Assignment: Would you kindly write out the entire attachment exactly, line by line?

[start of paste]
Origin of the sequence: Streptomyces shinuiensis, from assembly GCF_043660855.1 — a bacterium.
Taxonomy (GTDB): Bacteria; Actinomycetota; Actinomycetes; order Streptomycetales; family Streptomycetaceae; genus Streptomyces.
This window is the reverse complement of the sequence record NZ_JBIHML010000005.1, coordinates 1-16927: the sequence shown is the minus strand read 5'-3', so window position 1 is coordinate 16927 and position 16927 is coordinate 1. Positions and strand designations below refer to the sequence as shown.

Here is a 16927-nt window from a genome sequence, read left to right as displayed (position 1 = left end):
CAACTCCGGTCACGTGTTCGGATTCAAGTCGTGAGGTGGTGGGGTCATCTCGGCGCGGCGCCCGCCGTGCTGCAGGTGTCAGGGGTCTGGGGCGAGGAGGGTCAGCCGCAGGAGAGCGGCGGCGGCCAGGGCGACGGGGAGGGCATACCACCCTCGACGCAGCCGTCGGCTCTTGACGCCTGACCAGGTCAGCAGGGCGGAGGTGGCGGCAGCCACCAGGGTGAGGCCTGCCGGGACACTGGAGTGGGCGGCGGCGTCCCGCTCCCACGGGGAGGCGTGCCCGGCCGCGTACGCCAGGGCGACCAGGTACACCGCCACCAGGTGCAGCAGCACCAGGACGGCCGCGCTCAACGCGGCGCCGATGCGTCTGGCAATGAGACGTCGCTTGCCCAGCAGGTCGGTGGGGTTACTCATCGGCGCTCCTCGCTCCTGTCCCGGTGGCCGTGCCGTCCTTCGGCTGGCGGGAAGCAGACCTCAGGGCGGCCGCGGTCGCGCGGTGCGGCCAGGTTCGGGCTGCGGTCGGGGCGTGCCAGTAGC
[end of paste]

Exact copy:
Origin of the sequence: Streptomyces shinuiensis, from assembly GCF_043660855.1 — a bacterium.
Taxonomy (GTDB): Bacteria; Actinomycetota; Actinomycetes; order Streptomycetales; family Streptomycetaceae; genus Streptomyces.
This window is the reverse complement of the sequence record NZ_JBIHML010000005.1, coordinates 1-16927: the sequence shown is the minus strand read 5'-3', so window position 1 is coordinate 16927 and position 16927 is coordinate 1. Positions and strand designations below refer to the sequence as shown.

Here is a 16927-nt window from a genome sequence, read left to right as displayed (position 1 = left end):
CAACTCCGGTCACGTGTTCGGATTCAAGTCGTGAGGTGGTGGGGTCATCTCGGCGCGGCGCCCGCCGTGCTGCAGGTGTCAGGGGTCTGGGGCGAGGAGGGTCAGCCGCAGGAGAGCGGCGGCGGCCAGGGCGACGGGGAGGGCATACCACCCTCGACGCAGCCGTCGGCTCTTGACGCCTGACCAGGTCAGCAGGGCGGAGGTGGCGGCAGCCACCAGGGTGAGGCCTGCCGGGACACTGGAGTGGGCGGCGGCGTCCCGCTCCCACGGGGAGGCGTGCCCGGCCGCGTACGCCAGGGCGACCAGGTACACCGCCACCAGGTGCAGCAGCACCAGGACGGCCGCGCTCAACGCGGCGCCGATGCGTCTGGCAATGAGACGTCGCTTGCCCAGCAGGTCGGTGGGGTTACTCATCGGCGCTCCTCGCTCCTGTCCCGGTGGCCGTGCCGTCCTTCGGCTGGCGGGAAGCAGACCTCAGGGCGGCCGCGGTCGCGCGGTGCGGCCAGGTTCGGGCTGCGGTCGGGGCGTGCCAGTAGC